Social construction of technology is a theory for to help study the ways that human actions shape technology. In order to understand how a technology might be determined a success or failure, one must look at society and its values. Stakeholders determine what is considered valuable and create a demand for something; success of a technology thus in part rides on its ability to meet these needs. For this reason, ASSIST aims to determine the user preferences of patients and clinicians in order to design and implement successful technologies. They do so through surveying. One example of this strategy is the work done by Dr. Amy Snipes and her team at Penn State to determine the requirements for patient acceptance of sensor wear for at-home asthma care.
In Penn State team’s survey, 150 parents of child asthma patients were questioned to gain insight into their needs and preferences. Findings suggest that potential consumers would like to use ASSIST devices, particularly those utilizing automated controls. Additional interest was shown in the use of devices that are wireless and controlled through a smartphone or handheld device. The preferred location of said device appears to be on the arm or torso, with less but significant support of an ankle worn device. The survey also helped unveil patterns in users who are more likely to accept the technology versus those who view nanotechnology as risky or “neither safe nor risky”. For example, a patient is more likely to display intent to use wearable devices if they 1) have a child who was diagnosed at a young age and is now 7-13 years old 2) wish to reduce hospital visits or 3) had a difficult time getting their child to adhere to other treatments. Additionally, a patient is more likely to use nanotechnology devices if they wish to have a closer partnership with their doctor. Overall, the survey provided insightful information about the desires of potential users of this asthma treatment. Moving forward, technology developers at ASSIST can use this information to target marketing campaigns at likely consumers or to attempt to change the minds of unlikely users.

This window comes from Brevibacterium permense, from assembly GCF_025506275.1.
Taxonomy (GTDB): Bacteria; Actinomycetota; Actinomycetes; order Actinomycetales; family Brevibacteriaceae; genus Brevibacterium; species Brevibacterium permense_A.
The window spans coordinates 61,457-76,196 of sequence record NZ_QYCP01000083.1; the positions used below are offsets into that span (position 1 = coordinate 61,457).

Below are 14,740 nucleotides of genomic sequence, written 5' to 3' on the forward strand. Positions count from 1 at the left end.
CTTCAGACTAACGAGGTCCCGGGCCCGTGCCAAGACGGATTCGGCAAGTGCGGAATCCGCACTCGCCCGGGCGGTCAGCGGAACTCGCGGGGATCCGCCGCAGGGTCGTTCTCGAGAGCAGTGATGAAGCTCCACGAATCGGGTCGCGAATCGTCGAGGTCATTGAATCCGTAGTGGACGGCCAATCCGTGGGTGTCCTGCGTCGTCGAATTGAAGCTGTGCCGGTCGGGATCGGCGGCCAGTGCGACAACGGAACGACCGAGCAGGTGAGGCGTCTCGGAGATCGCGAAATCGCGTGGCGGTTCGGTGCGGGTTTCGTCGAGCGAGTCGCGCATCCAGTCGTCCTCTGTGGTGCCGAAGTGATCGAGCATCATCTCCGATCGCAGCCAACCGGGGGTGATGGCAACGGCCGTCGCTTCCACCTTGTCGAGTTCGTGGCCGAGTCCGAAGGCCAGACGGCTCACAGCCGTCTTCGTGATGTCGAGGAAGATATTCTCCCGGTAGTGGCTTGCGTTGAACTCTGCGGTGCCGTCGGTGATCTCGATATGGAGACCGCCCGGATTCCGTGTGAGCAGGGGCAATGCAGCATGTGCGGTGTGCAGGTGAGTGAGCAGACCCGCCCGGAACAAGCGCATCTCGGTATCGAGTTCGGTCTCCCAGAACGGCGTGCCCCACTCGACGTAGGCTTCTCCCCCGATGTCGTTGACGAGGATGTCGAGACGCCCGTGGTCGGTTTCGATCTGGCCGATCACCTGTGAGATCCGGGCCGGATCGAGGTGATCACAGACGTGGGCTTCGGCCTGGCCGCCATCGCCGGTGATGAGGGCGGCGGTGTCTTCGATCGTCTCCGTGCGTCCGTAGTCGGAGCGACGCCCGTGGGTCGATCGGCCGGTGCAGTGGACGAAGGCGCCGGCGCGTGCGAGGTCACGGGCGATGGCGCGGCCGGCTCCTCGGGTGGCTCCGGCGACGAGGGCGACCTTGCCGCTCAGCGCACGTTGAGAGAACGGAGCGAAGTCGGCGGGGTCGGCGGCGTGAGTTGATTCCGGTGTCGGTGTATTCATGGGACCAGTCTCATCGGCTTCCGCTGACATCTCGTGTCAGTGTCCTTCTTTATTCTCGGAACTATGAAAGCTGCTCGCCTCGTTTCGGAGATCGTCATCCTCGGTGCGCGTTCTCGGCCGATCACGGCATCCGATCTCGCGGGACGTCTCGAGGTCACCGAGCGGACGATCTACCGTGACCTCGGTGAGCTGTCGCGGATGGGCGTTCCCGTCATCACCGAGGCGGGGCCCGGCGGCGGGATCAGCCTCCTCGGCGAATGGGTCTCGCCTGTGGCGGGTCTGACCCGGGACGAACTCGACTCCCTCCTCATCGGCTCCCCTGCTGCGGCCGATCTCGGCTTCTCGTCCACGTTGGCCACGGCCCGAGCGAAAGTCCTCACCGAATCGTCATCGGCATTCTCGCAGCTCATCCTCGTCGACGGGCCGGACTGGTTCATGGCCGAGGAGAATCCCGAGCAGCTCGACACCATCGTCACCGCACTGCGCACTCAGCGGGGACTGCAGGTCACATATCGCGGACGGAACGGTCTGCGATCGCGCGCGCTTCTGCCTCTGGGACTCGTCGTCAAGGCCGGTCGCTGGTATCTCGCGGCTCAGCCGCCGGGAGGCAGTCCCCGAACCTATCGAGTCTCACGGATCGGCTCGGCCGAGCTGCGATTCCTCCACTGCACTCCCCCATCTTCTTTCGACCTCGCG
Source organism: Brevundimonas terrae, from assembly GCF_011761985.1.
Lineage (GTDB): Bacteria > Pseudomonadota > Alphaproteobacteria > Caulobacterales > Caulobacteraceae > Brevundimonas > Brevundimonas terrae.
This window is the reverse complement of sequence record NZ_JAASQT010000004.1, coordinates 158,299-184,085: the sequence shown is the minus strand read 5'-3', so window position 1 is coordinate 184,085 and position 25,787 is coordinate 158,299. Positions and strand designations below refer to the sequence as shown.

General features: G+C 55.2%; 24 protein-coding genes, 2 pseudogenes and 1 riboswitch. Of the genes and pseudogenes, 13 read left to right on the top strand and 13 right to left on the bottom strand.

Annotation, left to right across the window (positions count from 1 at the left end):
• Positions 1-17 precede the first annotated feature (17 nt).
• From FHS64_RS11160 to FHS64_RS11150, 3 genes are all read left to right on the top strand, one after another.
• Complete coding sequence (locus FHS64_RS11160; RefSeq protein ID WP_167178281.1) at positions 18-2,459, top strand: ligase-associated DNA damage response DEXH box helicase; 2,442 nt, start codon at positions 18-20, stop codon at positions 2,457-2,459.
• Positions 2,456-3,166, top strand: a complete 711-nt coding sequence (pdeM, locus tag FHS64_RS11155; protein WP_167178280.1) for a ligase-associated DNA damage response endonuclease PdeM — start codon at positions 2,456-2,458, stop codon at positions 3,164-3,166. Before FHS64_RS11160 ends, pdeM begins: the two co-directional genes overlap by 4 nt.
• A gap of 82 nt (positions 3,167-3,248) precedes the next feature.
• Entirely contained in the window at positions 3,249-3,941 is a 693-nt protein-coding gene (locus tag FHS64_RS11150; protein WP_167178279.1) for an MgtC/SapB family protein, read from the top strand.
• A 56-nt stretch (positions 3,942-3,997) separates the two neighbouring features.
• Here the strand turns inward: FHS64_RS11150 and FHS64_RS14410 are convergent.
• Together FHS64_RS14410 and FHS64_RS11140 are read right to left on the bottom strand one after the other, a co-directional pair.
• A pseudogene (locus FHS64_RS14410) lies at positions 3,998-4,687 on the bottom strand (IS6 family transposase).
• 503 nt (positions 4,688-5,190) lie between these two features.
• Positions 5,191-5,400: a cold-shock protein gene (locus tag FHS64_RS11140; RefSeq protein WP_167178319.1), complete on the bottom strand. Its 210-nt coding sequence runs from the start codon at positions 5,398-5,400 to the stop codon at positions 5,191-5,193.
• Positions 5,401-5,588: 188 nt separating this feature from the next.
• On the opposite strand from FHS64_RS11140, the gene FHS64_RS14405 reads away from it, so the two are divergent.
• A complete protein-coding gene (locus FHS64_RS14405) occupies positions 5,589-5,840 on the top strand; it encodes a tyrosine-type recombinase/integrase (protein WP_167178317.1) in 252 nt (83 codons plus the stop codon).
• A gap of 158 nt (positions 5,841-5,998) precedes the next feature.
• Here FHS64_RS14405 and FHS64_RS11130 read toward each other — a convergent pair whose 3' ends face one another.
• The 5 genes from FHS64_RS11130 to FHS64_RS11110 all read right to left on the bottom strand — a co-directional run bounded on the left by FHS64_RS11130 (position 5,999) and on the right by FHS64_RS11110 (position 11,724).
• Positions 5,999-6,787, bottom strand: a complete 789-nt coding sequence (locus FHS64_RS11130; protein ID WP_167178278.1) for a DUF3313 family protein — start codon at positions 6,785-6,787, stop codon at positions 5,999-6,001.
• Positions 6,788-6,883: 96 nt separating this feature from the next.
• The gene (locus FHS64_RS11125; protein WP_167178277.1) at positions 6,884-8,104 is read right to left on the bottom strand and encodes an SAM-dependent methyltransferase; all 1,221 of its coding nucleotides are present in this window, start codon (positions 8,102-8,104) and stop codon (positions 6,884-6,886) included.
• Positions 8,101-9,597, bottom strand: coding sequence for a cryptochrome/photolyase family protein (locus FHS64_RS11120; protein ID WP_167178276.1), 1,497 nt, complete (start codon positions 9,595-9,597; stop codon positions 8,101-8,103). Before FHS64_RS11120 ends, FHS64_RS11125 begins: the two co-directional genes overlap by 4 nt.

Accessing how technologies matter for asthma (AsThMA). (2015, April). The Pulse, 8-9.